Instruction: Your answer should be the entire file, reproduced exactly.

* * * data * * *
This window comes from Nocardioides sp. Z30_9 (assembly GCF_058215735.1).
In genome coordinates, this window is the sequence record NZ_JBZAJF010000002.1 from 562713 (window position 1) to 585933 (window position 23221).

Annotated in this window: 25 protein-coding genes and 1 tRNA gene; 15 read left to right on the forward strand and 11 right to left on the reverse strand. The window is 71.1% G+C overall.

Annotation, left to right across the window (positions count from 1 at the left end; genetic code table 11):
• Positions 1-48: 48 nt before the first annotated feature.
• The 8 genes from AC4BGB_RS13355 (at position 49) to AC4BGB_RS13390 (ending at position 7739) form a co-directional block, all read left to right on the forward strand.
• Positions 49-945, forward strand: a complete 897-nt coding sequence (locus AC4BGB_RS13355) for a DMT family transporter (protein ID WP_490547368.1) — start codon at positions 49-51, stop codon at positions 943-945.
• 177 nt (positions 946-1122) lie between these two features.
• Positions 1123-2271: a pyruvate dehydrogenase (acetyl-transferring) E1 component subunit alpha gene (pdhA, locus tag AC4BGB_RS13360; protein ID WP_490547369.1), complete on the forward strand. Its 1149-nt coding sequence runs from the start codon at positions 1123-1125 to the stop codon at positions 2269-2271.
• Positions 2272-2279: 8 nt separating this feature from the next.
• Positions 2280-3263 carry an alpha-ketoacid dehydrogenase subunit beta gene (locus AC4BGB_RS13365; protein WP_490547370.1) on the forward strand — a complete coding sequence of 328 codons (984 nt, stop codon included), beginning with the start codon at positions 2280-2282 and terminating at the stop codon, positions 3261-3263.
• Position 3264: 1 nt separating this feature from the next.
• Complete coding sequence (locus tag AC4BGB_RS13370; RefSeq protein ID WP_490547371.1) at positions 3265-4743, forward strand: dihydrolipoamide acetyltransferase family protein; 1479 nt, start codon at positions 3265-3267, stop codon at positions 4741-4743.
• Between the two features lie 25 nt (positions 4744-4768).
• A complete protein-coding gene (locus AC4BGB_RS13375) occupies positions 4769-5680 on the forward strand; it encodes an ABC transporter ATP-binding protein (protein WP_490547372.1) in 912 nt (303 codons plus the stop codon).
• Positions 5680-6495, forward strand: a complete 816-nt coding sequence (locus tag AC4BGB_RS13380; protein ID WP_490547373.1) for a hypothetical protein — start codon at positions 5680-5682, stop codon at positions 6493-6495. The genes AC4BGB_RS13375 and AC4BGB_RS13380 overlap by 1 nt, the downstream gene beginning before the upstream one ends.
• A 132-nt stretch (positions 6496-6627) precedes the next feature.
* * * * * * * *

This window comes from Nocardioides sp. Z30_9 (assembly GCF_058215735.1).
In genome coordinates, this window is the sequence record NZ_JBZAJF010000002.1 from 562713 (window position 1) to 585933 (window position 23221).

Annotated in this window: 25 protein-coding genes and 1 tRNA gene; 15 read left to right on the forward strand and 11 right to left on the reverse strand. The window is 71.1% G+C overall.

Annotation, left to right across the window (positions count from 1 at the left end; genetic code table 11):
• Positions 1-48: 48 nt before the first annotated feature.
• The 8 genes from AC4BGB_RS13355 (at position 49) to AC4BGB_RS13390 (ending at position 7739) form a co-directional block, all read left to right on the forward strand.
• Positions 49-945, forward strand: a complete 897-nt coding sequence (locus AC4BGB_RS13355) for a DMT family transporter (protein ID WP_490547368.1) — start codon at positions 49-51, stop codon at positions 943-945.
• 177 nt (positions 946-1122) lie between these two features.
• Positions 1123-2271: a pyruvate dehydrogenase (acetyl-transferring) E1 component subunit alpha gene (pdhA, locus tag AC4BGB_RS13360; protein ID WP_490547369.1), complete on the forward strand. Its 1149-nt coding sequence runs from the start codon at positions 1123-1125 to the stop codon at positions 2269-2271.
• Positions 2272-2279: 8 nt separating this feature from the next.
• Positions 2280-3263 carry an alpha-ketoacid dehydrogenase subunit beta gene (locus AC4BGB_RS13365; protein WP_490547370.1) on the forward strand — a complete coding sequence of 328 codons (984 nt, stop codon included), beginning with the start codon at positions 2280-2282 and terminating at the stop codon, positions 3261-3263.
• Position 3264: 1 nt separating this feature from the next.
• Complete coding sequence (locus tag AC4BGB_RS13370; RefSeq protein ID WP_490547371.1) at positions 3265-4743, forward strand: dihydrolipoamide acetyltransferase family protein; 1479 nt, start codon at positions 3265-3267, stop codon at positions 4741-4743.
• Between the two features lie 25 nt (positions 4744-4768).
• A complete protein-coding gene (locus AC4BGB_RS13375) occupies positions 4769-5680 on the forward strand; it encodes an ABC transporter ATP-binding protein (protein WP_490547372.1) in 912 nt (303 codons plus the stop codon).
• Positions 5680-6495, forward strand: a complete 816-nt coding sequence (locus tag AC4BGB_RS13380; protein ID WP_490547373.1) for a hypothetical protein — start codon at positions 5680-5682, stop codon at positions 6493-6495. The genes AC4BGB_RS13375 and AC4BGB_RS13380 overlap by 1 nt, the downstream gene beginning before the upstream one ends.
• A 132-nt stretch (positions 6496-6627) precedes the next feature.